Her conclusions were always biblical and God-honoring even if I sometimes questioned how she got that out of this particular passage. Recently reading her memoir My Knotted-up Life, I learned she had no formal Bible training, only a deep desire to study and learn from piles of books and commentaries. She was learning as she went along, responding to the call on her to study and teach, and blessing so many women like our little group in South Africa along the way.
In recent years I have cringed as Beth was attacked for being a strong and God-gifted woman. It wasn’t her fault that men as well as women wanted to hear her speak. She was always careful to put herself “under the headship” of her husband or another man, being convinced that that was Scriptural. Then came her comments on the Access Hollywood tapes, when everything exploded online.
Beth was sexually abused in her childhood, which is part of why she reacted so strongly and personally to a presidential candidate bragging about criminal sexual assault and abuse of women. I share her disgust with those who claim the name of Christ but justified and excused such behavior even if it was “just locker room talk”—which I strongly doubt. Beth explains that the lack of Scriptural response to character in political leadership made her realize that the attitude of these same men to her as a woman was less about Scripture and more about power, leading to her departure from the denomination she had identified with since childhood.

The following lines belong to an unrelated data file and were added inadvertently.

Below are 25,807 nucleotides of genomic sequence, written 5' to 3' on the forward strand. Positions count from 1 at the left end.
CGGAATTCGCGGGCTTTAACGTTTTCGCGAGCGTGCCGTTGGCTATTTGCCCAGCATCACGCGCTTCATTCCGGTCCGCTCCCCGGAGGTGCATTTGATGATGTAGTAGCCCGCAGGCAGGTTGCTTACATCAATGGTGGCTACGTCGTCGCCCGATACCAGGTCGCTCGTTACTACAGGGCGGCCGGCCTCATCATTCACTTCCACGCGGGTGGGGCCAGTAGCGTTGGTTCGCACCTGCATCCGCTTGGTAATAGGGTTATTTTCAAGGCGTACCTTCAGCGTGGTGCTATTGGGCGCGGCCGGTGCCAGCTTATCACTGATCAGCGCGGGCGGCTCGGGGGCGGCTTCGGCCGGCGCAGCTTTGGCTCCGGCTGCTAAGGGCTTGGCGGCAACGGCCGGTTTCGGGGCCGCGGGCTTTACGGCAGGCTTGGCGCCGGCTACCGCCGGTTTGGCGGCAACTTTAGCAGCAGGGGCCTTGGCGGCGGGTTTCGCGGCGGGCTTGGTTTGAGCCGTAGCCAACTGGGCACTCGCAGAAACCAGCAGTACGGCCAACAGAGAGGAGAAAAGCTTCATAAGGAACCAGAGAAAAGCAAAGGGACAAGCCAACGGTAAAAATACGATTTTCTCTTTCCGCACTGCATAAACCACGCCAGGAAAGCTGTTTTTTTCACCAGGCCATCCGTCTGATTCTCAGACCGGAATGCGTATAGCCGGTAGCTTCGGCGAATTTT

Mental illness in her family has contributed to her story. She does a beautiful job of showing us the impact of that mental illness without in any way demeaning the people suffering from it. Even when she talks about the ways in which she was so viciously attacked by those who should have been her spiritual allies, she never mentions names. I confess, I was hoping to hear her tear apart one of those attackers whom I particularly despise, but she never does.
Beth Moore is a wonderful storyteller, and I highly recommend the audio version of her memoir where you can hear her story in her own voice, moving from the strong Arkansan drawl of her childhood to the Texas accent of her adulthood. She is only a few years younger than I am, so there were lots of references to things I remember from my own childhood. Sometimes those were unexplained side references that made me feel like an insider for understanding, although I suspect that most people in the following generations won’t have trouble figuring them out. No easy answers here, but despite the serious issues Beth struggles with, the overall tone is positive and uplifting, trusting in God who knew all along what he was planning to do. This book speaks to so much that the Lord’s people must deal with in our time.
The cover is perfect: a photo of her ordinary-seeming dysfunctional family of origin, slightly askew.
I am grateful to know that the Moores have found a new spiritual home in a Bible-preaching Anglican church with much healing for both of them. (When I looked up when she was born to compare her age to my own, Wikipedia already has her as an Anglican Bible teacher, rather than Southern Baptist.) I look forward to hearing what God does in and through both of them.
There’s a great interview with Beth on the Russell Moore Show (no relation) here on YouTube and a moving excerpt about their first time visiting the Anglican church from Christianity Today.
LeAnne Hardy has lived in six countries on four continents. Her books come out of her cross-cultural experiences and her passion to use story to convey spiritual truths in a form that will permeate lives.
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